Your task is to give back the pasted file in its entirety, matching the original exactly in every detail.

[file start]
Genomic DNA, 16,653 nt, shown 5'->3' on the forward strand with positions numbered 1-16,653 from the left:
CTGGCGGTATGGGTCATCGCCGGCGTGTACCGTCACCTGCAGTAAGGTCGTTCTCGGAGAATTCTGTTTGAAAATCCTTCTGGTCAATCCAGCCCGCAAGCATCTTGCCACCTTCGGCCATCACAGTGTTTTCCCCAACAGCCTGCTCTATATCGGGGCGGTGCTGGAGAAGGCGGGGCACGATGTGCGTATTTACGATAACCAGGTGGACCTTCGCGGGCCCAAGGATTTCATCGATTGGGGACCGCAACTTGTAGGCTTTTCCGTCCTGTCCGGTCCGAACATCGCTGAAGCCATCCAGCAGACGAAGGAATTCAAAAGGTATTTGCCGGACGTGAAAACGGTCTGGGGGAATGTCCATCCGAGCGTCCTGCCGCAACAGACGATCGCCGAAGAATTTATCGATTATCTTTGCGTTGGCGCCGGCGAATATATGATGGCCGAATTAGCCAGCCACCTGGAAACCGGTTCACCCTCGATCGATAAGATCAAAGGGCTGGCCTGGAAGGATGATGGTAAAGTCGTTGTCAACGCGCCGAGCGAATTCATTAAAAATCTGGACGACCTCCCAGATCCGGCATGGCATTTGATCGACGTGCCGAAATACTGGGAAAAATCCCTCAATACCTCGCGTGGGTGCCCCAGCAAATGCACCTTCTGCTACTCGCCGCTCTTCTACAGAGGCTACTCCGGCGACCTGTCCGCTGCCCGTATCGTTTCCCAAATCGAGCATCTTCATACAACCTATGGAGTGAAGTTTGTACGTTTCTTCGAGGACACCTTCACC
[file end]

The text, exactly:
Genomic DNA, 16,653 nt, shown 5'->3' on the forward strand with positions numbered 1-16,653 from the left:
CTGGCGGTATGGGTCATCGCCGGCGTGTACCGTCACCTGCAGTAAGGTCGTTCTCGGAGAATTCTGTTTGAAAATCCTTCTGGTCAATCCAGCCCGCAAGCATCTTGCCACCTTCGGCCATCACAGTGTTTTCCCCAACAGCCTGCTCTATATCGGGGCGGTGCTGGAGAAGGCGGGGCACGATGTGCGTATTTACGATAACCAGGTGGACCTTCGCGGGCCCAAGGATTTCATCGATTGGGGACCGCAACTTGTAGGCTTTTCCGTCCTGTCCGGTCCGAACATCGCTGAAGCCATCCAGCAGACGAAGGAATTCAAAAGGTATTTGCCGGACGTGAAAACGGTCTGGGGGAATGTCCATCCGAGCGTCCTGCCGCAACAGACGATCGCCGAAGAATTTATCGATTATCTTTGCGTTGGCGCCGGCGAATATATGATGGCCGAATTAGCCAGCCACCTGGAAACCGGTTCACCCTCGATCGATAAGATCAAAGGGCTGGCCTGGAAGGATGATGGTAAAGTCGTTGTCAACGCGCCGAGCGAATTCATTAAAAATCTGGACGACCTCCCAGATCCGGCATGGCATTTGATCGACGTGCCGAAATACTGGGAAAAATCCCTCAATACCTCGCGTGGGTGCCCCAGCAAATGCACCTTCTGCTACTCGCCGCTCTTCTACAGAGGCTACTCCGGCGACCTGTCCGCTGCCCGTATCGTTTCCCAAATCGAGCATCTTCATACAACCTATGGAGTGAAGTTTGTACGTTTCTTCGAGGACACCTTCACC